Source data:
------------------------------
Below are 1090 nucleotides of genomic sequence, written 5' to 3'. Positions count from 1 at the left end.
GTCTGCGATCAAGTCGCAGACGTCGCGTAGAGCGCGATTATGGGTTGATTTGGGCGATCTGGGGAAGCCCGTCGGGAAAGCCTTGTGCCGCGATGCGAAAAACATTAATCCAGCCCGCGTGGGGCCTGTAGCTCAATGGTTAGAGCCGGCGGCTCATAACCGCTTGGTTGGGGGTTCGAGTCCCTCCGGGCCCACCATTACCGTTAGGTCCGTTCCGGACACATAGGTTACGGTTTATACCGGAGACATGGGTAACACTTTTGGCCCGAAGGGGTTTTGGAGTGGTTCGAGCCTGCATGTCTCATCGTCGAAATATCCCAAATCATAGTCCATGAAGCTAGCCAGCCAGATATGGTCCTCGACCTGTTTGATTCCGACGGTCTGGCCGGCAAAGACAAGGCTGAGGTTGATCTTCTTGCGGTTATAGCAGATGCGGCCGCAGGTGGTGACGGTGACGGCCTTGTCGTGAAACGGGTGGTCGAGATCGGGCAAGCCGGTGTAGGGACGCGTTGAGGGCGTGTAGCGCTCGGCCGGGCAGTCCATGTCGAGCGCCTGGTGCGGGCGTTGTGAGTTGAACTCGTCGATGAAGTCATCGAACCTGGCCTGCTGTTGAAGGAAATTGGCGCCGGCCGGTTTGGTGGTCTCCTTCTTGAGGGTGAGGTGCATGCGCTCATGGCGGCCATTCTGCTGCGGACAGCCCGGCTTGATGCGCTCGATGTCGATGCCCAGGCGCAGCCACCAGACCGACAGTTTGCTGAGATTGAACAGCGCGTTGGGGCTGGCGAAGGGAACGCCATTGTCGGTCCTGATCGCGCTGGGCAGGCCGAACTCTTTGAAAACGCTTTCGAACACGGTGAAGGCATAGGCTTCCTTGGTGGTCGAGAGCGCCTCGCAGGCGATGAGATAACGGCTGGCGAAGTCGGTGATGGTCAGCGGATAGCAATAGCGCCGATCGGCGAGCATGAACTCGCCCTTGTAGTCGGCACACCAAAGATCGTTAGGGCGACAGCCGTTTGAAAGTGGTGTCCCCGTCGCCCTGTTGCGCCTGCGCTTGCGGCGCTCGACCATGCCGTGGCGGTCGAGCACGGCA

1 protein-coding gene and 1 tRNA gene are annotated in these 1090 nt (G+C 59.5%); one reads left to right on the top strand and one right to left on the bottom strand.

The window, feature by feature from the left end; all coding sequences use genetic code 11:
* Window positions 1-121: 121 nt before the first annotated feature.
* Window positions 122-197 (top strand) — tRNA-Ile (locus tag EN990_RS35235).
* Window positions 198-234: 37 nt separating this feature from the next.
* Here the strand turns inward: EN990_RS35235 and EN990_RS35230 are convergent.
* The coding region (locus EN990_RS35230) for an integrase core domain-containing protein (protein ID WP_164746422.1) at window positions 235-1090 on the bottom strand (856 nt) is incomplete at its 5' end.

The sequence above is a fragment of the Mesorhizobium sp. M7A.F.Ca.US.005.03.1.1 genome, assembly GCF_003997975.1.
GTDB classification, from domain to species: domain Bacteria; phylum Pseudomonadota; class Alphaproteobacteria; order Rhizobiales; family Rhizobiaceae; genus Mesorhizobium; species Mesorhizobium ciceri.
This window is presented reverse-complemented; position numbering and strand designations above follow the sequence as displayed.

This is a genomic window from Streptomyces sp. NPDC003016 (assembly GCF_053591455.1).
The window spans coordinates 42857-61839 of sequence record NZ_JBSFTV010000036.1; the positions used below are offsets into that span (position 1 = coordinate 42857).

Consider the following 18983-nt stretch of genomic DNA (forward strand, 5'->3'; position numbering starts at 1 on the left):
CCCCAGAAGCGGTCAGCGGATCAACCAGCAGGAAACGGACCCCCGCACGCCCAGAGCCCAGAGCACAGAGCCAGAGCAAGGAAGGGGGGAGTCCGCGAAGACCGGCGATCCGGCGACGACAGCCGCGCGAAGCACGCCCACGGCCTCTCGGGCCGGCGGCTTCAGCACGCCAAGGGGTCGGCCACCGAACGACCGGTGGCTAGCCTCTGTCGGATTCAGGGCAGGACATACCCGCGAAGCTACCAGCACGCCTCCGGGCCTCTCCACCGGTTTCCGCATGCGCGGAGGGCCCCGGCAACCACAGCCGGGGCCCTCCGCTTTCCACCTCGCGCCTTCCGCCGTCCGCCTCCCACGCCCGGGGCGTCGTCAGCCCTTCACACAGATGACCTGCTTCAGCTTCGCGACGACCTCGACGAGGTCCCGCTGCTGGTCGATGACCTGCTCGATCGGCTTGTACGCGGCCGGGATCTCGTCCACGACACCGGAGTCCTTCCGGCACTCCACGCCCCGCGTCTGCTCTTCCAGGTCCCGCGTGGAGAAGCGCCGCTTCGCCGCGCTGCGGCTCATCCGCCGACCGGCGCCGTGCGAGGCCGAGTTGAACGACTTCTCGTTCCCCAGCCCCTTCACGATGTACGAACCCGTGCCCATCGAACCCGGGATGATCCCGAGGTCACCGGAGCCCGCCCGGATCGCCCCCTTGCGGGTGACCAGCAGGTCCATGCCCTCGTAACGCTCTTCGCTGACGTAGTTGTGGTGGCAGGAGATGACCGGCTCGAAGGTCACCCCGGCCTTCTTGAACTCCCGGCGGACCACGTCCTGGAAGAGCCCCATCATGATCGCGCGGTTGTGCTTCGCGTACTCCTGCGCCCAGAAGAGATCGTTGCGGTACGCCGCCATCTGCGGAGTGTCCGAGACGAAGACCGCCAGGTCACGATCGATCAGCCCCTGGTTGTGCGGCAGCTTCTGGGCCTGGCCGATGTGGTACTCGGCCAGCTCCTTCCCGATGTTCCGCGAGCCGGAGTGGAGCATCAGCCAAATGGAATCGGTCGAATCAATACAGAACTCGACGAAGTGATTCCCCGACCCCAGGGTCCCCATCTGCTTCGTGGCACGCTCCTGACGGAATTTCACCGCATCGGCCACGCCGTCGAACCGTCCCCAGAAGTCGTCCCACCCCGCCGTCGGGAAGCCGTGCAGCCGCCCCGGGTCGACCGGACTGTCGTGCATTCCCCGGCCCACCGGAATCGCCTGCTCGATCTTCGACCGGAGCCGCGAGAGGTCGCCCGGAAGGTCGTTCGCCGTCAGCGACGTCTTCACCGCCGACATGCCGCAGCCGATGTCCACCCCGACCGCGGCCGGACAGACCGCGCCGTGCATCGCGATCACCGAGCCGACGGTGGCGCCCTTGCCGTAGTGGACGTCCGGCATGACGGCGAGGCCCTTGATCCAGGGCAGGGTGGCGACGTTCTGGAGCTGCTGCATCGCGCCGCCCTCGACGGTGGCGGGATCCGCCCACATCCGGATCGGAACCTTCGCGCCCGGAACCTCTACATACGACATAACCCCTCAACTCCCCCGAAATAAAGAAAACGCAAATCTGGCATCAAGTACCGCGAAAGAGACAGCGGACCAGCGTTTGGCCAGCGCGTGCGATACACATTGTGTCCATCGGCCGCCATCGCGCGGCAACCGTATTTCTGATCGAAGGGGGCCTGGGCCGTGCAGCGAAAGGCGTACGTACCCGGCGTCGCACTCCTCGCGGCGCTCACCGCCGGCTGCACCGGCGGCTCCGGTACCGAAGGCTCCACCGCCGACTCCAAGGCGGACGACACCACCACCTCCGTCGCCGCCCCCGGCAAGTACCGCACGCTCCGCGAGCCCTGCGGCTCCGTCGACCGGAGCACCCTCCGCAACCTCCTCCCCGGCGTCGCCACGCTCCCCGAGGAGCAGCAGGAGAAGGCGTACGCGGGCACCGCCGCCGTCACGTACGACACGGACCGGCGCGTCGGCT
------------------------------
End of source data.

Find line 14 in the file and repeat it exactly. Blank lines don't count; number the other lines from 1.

The window spans coordinates 42857-61839 of sequence record NZ_JBSFTV010000036.1; the positions used below are offsets into that span (position 1 = coordinate 42857).